Cadets — Simon Martin Follows the Young Boys Who Choose a Military Life for Themselves
Teenagers are known to be rebellious, hostile creatures quick to resist any form of authority and eager to play and experiment with their identity as they struggle to find their true self. But that is not always the case. British photographer Simon Martin has been working on a long-term subjective reportage about a group of cadets, young boys aged 13-18 who deliberately choose the highly regulated environment of the military life.
Hello Simon, thank you for this interview. What are your main interests as a photographer?
People’s passions have always interested me—looking at the things that make them truly happy, whatever that may be. So much of our lives can be wrapped up in financial gain and dominance that the idea of being truly happy by devoting time to something that we simply do for the love of it can be lost or seen as unworthy.
Please introduce us to Cadets.
Cadets looks at a Royal Marine Cadets after school group based in the South East of the UK, focusing on the interactions and activities of these young adults as they attend different classes and trips which revolve around the fundamental beliefs and morals of the Royal Marines. I originally started the project as a commission but continued to work with the cadets solidly until 2016.
What inspired Cadets, and what was your main intent in creating this body of work?
I’ve always found the idea of “kids” joining a seemingly strict and regimented experience interesting to me. As someone who did not find the primary and secondary education system helpful or positive, I wanted to see how a military education system benefited people of a certain age.
How is the life of a cadet different from that of all other kids of the same age?
Cadets become part of a group that allows them to be adults and, with that, gain self-respect and confidence. I was completely naive when starting this project because I had no knowledge of the process the cadets go through. What I found was a family of young people and adults who truly wanted to help others and themselves.
Have you spoken with the cadets you photographed? What reasons drive these kids to choose a military life at such a young age?
Initially I didn’t want to question any of the cadets’ reasonings for attending simply because I didn’t feel I had the right as an outsider. Over time I found that, rather than the end goal being simply a career in the military, these kids joined the Royal Marines to become more self-confident in day to day life.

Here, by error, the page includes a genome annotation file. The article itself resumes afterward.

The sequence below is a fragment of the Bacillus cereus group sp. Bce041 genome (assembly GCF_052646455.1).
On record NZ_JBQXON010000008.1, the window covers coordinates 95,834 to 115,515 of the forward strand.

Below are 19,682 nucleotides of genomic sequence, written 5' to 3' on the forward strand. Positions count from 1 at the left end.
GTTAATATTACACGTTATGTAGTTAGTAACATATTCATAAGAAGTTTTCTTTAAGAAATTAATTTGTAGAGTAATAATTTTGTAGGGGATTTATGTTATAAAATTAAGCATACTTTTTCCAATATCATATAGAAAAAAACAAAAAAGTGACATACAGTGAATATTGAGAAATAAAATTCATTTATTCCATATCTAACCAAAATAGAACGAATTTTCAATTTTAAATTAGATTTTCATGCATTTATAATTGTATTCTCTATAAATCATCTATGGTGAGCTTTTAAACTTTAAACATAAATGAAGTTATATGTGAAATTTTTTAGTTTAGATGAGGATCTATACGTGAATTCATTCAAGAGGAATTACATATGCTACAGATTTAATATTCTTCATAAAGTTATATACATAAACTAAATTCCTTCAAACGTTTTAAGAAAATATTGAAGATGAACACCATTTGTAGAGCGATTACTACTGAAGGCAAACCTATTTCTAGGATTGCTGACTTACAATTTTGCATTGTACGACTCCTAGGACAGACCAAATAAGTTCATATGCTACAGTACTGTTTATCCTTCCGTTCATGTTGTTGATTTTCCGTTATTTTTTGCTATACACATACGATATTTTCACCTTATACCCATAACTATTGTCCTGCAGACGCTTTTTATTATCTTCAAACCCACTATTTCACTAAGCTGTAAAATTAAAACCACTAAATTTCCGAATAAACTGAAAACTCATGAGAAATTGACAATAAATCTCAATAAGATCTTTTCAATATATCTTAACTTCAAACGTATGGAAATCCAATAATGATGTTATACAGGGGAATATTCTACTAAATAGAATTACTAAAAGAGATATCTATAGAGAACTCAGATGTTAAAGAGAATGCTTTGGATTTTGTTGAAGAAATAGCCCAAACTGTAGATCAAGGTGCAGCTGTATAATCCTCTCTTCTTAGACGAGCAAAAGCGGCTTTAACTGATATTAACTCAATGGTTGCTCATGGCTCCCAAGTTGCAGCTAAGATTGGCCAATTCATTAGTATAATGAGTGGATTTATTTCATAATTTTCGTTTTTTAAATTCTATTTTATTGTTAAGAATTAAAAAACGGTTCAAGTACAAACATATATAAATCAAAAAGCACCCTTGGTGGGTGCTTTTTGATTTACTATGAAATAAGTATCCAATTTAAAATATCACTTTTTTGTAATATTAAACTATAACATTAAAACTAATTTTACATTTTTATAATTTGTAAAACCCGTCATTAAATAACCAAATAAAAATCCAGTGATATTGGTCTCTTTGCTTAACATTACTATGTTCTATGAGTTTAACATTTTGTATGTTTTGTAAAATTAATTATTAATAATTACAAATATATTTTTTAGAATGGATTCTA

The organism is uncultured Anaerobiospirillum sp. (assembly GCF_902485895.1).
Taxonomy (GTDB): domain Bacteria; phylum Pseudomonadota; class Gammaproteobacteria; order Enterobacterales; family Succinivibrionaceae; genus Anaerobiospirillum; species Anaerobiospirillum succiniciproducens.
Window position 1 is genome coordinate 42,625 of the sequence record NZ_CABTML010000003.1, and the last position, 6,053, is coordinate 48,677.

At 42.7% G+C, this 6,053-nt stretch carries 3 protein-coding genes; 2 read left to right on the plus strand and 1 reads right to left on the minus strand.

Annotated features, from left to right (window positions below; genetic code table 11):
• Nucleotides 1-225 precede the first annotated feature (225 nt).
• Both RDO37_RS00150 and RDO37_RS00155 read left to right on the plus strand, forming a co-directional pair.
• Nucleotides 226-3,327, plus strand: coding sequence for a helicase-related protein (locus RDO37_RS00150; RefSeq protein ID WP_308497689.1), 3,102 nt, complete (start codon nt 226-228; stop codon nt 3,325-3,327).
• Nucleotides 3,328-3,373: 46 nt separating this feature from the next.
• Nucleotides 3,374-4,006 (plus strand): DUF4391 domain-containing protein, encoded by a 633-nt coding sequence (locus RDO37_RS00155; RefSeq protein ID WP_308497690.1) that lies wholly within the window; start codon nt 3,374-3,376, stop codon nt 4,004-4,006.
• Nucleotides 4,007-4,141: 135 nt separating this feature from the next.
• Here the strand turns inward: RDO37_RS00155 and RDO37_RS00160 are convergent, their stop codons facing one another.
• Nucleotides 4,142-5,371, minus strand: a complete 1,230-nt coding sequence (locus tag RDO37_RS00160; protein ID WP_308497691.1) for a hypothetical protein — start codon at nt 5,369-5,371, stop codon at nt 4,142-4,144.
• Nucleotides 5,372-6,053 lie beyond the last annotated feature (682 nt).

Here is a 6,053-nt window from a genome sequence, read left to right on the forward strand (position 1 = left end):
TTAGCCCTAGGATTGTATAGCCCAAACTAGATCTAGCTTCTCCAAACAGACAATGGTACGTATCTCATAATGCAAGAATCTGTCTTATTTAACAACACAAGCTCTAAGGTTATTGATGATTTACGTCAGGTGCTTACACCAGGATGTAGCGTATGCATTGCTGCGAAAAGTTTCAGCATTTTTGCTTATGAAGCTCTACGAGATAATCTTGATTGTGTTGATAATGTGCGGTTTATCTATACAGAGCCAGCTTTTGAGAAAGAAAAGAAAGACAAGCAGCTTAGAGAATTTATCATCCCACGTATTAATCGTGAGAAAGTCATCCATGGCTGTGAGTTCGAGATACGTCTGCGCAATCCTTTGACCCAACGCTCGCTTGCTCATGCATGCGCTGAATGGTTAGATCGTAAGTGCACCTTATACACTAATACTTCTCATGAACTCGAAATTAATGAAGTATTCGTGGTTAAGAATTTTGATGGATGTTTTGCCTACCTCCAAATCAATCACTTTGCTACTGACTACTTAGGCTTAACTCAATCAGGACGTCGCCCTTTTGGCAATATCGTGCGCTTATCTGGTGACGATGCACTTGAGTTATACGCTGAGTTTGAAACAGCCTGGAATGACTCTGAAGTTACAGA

Can you talk a bit about your approach to Cadets? What did you want your images to communicate?
I wanted to isolate a period of time in a person’s life where you are deciding who you are, who you want to be and what you want to do. It’s a big part of everyone’s life transitioning from a child to an adult; I wanted to focus on the cadets because of the 13-18 age range and also because of the adult mentality of the military.
Did you have any specific references or sources of inspiration in mind while working on Cadets?
There was nothing much that directly inspired the work other than my curiosity as a photographer and a want to understand the subjects I was photographing.
How do you hope viewers will react to this work?
I hope they react positively and look past the buzz words of military and kids. I like to look at my subjects with completely fresh eyes and wanted to show an honest representation of what I found whilst working with the cadets. If the viewer can see and feel what I did over these three years then I will be happy.
What have been the main influences on your photography?
Films and cinematography have always been a huge influence on my photography, not just regarding the images I make but more the creation of a story or a character with imagery. I love work that allows you to enter into another world that you can truly believe rather than just observe, something you feel a part of when you’re viewing it.
Who are some of your favorite contemporary photographers?
I recently came across the work of Kyle Weeks which I have really enjoyed. Doug Dubois’ My Last Day at Seventeen is also a great photobook that I keep finding myself revisiting.
Choose your #threewordsforphotography.
Family. Love. Time.